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And some of the food you can find there is superb (as well as very affordable). The Jewish menu restaurant on the center left right(?) in the view below is well worth a visit… (the chicken broth was crystal clear and the cinnamon spiced apple drink I should really try making from some of our own apples). Fish was also much in evidence, and well worth asking for off the seasonal menus. Apples were in season too, and I couldn’t help but notice a guest cider in one of the bars from… Westons…

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The English translation menus also offered much that I suspect @nogbad would have delighted in photographing… “Food additives” is one way of calling it maybe…

From the Polish menus, I missed several opportunities to snap telling of the burgery options on offer…

Another of the sites of Lublin is Lublin Castle, home, as with many sites nearby around (including the nearby concentration camp, which we couldn’t face), to institutional, living memory, mass murder.

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I wonder if planning regs keep tall building below the horizon for this viewing point, or wether it’s just turned out like that?

Inside the Castle, some haunting corridors and artwork, but also several galleries of historical portraits and artefacts, and exhibition space for more contemporary artworks.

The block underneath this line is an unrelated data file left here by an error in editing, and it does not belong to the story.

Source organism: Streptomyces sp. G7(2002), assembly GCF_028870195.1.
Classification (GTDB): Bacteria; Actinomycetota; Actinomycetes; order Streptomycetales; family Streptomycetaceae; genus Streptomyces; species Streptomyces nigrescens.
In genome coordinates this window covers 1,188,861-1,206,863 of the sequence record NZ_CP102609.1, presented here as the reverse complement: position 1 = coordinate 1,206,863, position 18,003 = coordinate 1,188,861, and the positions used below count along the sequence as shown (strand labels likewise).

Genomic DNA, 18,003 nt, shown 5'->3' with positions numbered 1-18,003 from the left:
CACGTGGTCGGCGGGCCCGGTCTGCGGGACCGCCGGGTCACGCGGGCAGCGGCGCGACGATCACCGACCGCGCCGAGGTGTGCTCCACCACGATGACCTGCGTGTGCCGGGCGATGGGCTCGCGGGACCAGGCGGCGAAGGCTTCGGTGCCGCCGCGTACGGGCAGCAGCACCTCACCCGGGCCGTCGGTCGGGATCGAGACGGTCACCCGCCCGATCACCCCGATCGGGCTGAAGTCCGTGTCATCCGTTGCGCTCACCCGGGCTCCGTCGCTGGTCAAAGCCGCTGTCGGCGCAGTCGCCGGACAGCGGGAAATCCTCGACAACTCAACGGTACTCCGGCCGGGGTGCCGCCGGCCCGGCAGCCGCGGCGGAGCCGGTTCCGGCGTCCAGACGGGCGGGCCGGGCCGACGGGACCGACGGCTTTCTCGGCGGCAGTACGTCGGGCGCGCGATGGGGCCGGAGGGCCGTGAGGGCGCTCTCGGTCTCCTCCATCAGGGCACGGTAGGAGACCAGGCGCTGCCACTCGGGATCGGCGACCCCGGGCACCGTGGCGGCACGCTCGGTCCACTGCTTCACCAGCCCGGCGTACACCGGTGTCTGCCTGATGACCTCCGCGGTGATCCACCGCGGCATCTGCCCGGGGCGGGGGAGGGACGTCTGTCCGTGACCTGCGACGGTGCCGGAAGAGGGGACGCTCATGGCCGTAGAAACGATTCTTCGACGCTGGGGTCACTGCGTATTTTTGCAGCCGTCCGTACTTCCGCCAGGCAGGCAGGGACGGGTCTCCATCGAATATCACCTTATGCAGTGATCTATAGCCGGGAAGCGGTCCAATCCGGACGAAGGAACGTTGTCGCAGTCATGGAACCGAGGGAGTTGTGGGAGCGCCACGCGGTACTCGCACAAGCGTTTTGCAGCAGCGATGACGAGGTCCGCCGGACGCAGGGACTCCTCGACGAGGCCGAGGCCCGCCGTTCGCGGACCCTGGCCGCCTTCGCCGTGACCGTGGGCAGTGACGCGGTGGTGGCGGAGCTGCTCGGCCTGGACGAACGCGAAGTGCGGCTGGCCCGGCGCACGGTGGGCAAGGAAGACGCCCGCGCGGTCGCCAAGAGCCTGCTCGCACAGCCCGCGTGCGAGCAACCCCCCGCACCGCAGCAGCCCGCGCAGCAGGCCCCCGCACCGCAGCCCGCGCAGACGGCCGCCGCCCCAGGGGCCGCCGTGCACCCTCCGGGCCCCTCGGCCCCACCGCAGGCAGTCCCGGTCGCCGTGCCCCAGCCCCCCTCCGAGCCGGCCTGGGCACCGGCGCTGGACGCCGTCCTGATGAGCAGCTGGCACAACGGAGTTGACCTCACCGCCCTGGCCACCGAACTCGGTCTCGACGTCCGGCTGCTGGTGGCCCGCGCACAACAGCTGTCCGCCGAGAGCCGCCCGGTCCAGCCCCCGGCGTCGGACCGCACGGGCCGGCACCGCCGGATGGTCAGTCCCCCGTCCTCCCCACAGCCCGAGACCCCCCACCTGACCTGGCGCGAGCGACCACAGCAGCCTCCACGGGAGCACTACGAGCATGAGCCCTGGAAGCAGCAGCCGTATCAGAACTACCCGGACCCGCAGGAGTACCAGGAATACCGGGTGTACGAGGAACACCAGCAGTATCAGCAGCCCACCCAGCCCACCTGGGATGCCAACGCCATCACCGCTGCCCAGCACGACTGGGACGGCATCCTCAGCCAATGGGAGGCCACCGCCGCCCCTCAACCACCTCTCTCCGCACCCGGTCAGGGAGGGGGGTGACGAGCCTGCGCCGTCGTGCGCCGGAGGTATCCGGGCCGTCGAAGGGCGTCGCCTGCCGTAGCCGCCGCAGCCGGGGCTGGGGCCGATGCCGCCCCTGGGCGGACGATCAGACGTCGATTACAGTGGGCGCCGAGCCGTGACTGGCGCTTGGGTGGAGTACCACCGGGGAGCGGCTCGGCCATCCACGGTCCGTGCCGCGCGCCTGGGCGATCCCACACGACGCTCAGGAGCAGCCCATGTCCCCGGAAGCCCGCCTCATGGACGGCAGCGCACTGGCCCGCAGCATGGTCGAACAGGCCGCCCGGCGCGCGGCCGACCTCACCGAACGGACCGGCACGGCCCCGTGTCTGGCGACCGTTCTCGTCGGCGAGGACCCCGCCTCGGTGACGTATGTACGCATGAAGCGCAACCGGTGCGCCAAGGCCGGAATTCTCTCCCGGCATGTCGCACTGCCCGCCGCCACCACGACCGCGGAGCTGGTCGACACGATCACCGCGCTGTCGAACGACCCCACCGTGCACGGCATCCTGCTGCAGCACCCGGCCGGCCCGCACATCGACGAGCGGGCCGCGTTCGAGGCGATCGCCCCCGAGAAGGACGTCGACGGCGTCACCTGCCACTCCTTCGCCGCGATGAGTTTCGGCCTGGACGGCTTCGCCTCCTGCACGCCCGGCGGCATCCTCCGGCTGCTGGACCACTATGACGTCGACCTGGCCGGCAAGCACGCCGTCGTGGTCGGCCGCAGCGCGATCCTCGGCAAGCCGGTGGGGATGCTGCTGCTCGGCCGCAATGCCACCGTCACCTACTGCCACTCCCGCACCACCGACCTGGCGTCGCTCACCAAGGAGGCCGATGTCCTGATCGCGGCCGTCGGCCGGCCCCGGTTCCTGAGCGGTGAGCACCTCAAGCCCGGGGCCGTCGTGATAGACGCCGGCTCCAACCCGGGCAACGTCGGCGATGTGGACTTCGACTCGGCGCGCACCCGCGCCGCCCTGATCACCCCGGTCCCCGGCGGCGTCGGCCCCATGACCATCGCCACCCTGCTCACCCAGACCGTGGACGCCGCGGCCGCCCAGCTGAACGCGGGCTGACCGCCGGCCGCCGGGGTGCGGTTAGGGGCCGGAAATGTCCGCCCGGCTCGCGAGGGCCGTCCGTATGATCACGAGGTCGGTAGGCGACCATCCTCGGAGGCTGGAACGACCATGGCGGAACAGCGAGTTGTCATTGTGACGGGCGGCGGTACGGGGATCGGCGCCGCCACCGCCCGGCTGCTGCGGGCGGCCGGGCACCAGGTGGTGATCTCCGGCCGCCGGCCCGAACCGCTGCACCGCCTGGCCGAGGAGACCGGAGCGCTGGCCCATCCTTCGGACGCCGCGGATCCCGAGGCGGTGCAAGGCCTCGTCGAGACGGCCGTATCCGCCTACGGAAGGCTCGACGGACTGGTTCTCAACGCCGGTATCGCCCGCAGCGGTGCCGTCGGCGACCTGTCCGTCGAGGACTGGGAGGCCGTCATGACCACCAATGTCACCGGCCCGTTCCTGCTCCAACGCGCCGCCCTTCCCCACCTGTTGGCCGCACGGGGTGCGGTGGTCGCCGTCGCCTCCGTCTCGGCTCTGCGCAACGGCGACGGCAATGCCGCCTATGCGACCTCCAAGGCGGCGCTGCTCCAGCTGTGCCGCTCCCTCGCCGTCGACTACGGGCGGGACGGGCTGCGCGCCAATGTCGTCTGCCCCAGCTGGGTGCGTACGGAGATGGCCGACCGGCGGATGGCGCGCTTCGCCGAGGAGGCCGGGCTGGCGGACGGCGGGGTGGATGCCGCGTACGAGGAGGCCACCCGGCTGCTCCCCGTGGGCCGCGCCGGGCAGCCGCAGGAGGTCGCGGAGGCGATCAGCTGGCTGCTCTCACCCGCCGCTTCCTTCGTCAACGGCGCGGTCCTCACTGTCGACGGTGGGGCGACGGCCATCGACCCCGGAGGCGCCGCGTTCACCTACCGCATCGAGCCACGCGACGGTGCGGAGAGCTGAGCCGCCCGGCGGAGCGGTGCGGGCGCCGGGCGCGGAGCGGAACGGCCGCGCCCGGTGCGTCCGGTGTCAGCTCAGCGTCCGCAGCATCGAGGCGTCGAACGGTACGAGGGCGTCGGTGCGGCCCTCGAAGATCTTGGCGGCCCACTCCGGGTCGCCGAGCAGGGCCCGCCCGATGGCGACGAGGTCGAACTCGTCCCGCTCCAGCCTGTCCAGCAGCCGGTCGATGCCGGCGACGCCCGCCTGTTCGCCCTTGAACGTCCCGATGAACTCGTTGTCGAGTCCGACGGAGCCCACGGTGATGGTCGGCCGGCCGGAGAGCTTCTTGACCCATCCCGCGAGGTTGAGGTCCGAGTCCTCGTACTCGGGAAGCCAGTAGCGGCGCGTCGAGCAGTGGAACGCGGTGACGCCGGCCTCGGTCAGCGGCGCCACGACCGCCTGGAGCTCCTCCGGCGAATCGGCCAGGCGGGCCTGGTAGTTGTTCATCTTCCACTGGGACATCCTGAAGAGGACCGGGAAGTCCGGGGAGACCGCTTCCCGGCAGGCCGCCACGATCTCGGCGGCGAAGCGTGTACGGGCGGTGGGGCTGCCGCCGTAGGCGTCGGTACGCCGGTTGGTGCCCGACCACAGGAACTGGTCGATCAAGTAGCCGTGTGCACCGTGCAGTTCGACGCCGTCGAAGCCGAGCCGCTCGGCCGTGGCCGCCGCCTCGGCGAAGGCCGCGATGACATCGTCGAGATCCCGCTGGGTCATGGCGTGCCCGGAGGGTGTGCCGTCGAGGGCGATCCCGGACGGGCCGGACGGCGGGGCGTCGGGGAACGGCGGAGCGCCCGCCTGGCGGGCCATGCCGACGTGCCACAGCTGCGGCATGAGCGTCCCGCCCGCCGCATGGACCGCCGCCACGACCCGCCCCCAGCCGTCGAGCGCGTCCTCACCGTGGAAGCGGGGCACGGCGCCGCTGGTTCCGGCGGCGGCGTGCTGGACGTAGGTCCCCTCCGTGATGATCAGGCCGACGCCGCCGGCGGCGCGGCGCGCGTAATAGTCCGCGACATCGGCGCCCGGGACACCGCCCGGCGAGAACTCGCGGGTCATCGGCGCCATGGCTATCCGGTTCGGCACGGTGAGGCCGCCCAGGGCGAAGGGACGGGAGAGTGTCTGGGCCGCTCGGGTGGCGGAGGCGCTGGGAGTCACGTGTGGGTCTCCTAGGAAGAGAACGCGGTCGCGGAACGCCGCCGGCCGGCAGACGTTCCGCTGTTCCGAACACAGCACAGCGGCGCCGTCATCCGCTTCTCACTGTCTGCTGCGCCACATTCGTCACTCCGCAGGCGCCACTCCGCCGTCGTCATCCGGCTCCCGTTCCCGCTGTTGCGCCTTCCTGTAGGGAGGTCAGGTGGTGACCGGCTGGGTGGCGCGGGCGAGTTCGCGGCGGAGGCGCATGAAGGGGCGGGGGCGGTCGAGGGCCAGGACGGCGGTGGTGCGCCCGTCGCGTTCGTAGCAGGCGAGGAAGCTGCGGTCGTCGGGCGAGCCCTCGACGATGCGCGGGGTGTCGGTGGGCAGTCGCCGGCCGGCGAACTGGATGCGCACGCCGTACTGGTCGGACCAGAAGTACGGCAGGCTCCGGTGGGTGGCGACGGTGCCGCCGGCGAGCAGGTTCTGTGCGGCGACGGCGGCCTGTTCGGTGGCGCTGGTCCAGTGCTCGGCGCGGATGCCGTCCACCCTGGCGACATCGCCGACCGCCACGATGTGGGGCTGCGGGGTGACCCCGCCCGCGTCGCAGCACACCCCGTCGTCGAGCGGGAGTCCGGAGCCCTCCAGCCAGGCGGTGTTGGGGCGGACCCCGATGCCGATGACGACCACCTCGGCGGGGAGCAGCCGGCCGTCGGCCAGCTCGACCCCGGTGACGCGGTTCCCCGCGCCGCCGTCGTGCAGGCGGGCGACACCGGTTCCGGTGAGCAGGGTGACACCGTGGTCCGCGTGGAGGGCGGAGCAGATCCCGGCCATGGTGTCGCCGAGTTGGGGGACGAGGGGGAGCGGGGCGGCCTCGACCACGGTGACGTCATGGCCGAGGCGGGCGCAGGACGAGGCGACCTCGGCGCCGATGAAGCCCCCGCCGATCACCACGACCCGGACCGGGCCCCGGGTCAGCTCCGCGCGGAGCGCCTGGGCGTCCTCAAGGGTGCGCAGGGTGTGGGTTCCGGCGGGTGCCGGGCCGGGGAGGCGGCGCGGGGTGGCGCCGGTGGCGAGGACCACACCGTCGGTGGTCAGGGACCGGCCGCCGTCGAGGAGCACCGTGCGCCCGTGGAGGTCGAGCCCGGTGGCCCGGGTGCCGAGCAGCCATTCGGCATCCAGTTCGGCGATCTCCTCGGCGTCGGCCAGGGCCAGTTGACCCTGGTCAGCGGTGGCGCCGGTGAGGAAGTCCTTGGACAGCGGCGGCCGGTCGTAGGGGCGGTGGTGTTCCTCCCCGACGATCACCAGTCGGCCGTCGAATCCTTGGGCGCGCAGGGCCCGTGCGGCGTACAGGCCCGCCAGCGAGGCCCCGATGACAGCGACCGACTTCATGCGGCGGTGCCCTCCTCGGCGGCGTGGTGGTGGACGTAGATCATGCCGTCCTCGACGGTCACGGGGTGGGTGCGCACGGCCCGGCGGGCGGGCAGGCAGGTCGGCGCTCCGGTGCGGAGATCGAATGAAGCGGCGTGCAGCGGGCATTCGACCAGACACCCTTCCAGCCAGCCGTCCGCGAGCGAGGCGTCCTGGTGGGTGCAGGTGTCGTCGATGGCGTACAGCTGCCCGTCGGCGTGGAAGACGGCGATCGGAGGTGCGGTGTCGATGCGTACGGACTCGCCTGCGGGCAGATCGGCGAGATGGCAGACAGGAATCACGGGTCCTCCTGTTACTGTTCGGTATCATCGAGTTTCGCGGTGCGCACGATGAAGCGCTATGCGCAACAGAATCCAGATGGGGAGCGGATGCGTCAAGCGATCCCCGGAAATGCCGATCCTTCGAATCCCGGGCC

The current exhibition (Tadeusz Myslowski. Studio / Workshop,  Lublin Castle, May – September 2018) is of a new to me artist, Tadeusz Myslowski, and it blew me away…

Geometrics based on New York cityblocks, and other geometric pieces, reminded me of the osmnx package for working with OpenStreetMap data .

A collection of radial geometrics were just beautiful along with black and white city block progressions….

And the sculptures were impressive too…

There were also a couple of nice surprises from other artists, including a Mondrian (the white is so white, and the colour so colour), and a Bridget Riley, although being behind glass it suffered really badly from  reflections, presumably from the artist’s own collection, which I’d love to see.

I’m really regretting not taking the opportunity to pick up copies of the two or three books of his work in the Castle shop.. Bah… I should have exited through the gift shop…

By the by, I happened to notice a set up for an event in the park from the Castle Tower… Not sure who was playing…

In a weird way, the highlight of the trip – aside from the wedding – was a visit to Dom Slow, aka The House of Words, which lies just over the road from the Cathedral and the Trinitarian Tower.